Now, even if I don’t know all the theory, which I don’t, I feel more comfortable with playing around to see what sticks. Now I’m more open to trying different chords or different patterns that may or may not have a name, I feel more open to doing that and a lot of the time it comes back positive like “oh I just found a new chord” and then maybe later I’ll learn what the chord is. So, TM has helped me open the fretboard to different possibilities that I wouldn’t have otherwise even tried to do because I wouldn’t have thought that they were there.
What does your creative process look like?
A lot of it is playing around and trying out different chords. I’ll usually start with the guitar, and I’ll make a little melody, and then later, I’ll try and add some vocals to that. It usually starts with me just doodling around the guitar and coming across something that catches my ear, and usually that’ll just be like a little bass. Then if I like it, I’ll keep playing it over and over and trying to add new things here and there, and then say, “okay maybe I’ll add a chorus or see what else can I string along from that little tune I just made. What else can I add, what else would sound good?” And that kind of goes back to exploring the key, the fretboard and seeing what else might sound good, and that is what TM helped me with as well, saying “okay, I can branch out from here, I can make a mistake. Who cares if it sounds bad for a bit?” And when you see something that sounds bad you say “let’s not go there” and you go somewhere else, it helps with that.
Has TM helped to accomplish your goals?
I would say TM gives you more focus, and focus is crucial for completing your goals, because you don’t want to be distracted by everything that pops up. If there’s something that I want to accomplish, it gives me that extra bit of clarity, that extra bit of focus. When doing TM, you’ll feel less fatigued. Say I’m doing it during the day, I know I can always take my second TM and kind of get back at it, which gives you a bit more time on it.
What have you noticed in your day-to-day personal and professional life?
I’ve been doing it twice a day for about two years now, and one of the biggest changes in me I would say is I’m a lot less negative, for the most part. I’m not perfect, I still have down days, but TM does help with those as well.
For example, I’m usually one of the least negative people at work. When different obstacles came up, I would say to myself “complaining won’t really help you with that.” Whereas a lot of my coworkers in past jobs even have been more prone to giving up, or putting themselves in that negative mindset, where you treat everything like a task to do or a problem.
I think TM has helped me to stay a bit above that, and try to view everything that comes up, dealing with it in a happy and more understanding way versus letting yourself succumb to more complaining. I think that’s really big, but again not to say that I’m perfect, it’s just I’ve noticed myself catch on to that a bit more and have more of the choice to say “it is what it is. Let’s not make one problem into two.” I would say the consistency and stability of doing TM twice a day every day has played a role in this.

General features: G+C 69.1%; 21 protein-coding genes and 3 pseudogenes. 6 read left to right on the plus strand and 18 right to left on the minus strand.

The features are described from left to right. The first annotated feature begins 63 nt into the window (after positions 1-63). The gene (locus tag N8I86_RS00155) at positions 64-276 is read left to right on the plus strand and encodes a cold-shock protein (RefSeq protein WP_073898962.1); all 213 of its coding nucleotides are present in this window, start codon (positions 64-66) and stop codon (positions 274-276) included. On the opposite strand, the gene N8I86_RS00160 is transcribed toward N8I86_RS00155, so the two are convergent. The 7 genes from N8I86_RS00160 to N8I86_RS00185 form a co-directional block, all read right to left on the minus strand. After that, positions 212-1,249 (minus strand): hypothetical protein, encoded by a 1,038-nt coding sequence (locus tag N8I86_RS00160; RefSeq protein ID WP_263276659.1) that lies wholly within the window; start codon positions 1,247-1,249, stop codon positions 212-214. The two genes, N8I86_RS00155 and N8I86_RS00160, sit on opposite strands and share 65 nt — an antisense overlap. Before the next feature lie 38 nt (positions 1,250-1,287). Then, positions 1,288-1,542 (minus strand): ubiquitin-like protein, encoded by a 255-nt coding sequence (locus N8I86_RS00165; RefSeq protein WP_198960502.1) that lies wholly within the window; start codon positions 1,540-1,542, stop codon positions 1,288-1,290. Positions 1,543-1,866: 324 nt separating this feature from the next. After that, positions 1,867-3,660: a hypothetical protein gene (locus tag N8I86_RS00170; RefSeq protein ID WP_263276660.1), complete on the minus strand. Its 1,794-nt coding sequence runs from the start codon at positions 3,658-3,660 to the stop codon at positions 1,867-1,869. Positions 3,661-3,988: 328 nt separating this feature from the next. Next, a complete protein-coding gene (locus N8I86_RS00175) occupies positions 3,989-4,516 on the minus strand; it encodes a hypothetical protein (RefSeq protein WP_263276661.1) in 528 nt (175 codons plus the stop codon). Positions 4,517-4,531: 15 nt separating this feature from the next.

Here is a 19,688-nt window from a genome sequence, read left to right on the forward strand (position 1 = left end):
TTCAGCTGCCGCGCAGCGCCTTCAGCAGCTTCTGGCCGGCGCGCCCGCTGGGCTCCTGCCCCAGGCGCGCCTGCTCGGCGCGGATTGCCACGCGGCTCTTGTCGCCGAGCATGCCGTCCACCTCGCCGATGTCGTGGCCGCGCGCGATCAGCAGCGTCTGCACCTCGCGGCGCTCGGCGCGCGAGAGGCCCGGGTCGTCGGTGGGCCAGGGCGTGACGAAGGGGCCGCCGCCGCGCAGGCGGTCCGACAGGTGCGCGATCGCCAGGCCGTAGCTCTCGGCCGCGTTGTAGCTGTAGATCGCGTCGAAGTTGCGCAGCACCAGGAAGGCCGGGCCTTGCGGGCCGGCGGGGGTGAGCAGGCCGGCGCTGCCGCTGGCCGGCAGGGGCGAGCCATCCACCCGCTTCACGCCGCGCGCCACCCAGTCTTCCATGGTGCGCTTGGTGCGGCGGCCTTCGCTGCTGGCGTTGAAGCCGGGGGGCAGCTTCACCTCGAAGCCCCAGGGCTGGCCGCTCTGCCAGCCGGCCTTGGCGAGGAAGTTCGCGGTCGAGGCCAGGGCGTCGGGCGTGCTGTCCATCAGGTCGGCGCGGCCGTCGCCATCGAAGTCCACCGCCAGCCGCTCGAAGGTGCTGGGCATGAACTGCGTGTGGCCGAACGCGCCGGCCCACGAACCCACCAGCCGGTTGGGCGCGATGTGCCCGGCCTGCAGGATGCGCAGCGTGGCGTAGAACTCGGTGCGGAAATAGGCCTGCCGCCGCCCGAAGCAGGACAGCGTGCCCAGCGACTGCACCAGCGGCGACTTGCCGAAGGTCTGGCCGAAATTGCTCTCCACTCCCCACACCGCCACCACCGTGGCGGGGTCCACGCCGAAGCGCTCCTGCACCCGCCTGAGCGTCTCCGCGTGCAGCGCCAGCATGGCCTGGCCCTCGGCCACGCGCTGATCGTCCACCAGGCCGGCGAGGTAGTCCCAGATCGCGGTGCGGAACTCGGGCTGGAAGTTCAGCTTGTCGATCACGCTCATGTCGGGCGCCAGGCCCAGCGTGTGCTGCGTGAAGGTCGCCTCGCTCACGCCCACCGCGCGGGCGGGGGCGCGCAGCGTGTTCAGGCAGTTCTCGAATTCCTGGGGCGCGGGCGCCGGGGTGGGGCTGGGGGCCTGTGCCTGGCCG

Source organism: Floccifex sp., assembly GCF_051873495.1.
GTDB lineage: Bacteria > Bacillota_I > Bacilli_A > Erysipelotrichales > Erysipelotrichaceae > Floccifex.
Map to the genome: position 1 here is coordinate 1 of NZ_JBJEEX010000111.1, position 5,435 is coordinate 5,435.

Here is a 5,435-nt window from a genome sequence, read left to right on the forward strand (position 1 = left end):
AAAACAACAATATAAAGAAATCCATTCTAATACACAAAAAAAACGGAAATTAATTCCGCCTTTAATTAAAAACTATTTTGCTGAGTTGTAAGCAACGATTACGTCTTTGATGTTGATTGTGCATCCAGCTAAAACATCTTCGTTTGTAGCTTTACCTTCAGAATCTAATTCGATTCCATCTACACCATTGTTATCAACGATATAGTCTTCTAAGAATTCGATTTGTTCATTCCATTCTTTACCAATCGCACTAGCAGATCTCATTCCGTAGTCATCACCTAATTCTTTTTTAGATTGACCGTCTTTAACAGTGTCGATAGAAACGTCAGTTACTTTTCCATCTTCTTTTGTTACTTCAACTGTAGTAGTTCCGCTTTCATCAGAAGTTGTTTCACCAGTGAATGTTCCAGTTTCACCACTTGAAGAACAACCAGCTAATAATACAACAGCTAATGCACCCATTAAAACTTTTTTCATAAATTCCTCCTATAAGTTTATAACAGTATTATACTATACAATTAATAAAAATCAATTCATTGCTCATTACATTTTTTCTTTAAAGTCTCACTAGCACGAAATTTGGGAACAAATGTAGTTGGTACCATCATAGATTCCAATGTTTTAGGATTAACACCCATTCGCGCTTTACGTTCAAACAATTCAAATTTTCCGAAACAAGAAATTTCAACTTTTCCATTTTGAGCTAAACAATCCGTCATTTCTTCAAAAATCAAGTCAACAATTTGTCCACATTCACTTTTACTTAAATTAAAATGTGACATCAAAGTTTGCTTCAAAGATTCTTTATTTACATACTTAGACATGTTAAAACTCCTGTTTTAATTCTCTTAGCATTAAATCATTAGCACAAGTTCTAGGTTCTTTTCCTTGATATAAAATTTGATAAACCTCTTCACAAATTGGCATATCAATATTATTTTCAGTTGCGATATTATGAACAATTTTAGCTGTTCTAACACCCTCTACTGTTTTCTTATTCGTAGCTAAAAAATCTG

Anything else you would like to share just about your journey of learning and practicing TM?
I would say, learn it and do it twice a day try your best to do it every day, whenever you can. When I started, I was 16, and I wish I had done it twice a day since then, as opposed to doing it just during exam time. One thing I wish for myself as I can go back and be consistent from the start. When I started doing it, the reason I didn’t do it consistently was because you do it, and you feel good and you feel better, and you start to think, at least in my experience, “I feel good now. I’m okay.” But don’t fall for that, even when you’re feeling great, still do it.
Any advice for people who are interested in TM?
I get a lot of different responses when I recommend TM to people. Some people are very interested, some people are more curious, and then some people are more hesitant or think they may not need it or think it’s not for them. Usually, the people that are interested in TM already have some background in spirituality maybe they listen to some spiritual teachers on YouTube or have read some spiritual books so their mind is a bit more open.
A lot of people who are curious, maybe they feel a bit of stress in their life and when I speak about TM, I think maybe there’s a little click, and they say, “okay maybe this might be good,” but there’s still some hesitancy. And a lot of people are completely honest when I tell them, please learn TM. They say, “I’d love to, but I don’t want to pay.”
I tell them two things, I’ll say: first, it costs around $1,000. But I also tell them it’s the best investment, you’ll ever make. I don’t care if you buy bitcoin at $1 and sell for million dollars.
This is the better investment.
And I tell them, there’s no amount of money that you could pay me to stop doing TM. I really mean that, because at the end of the day, TM is for happiness and your well-being. You can’t buy that. There’s no amount of money that someone could give me to say, “okay, here it is, in a suitcase. Cold, hard cash. Don’t ever do it again.” I would say, “no I don’t want your money.” And when I tell people that, they look at me in a certain way, but I tell them “I am serious.”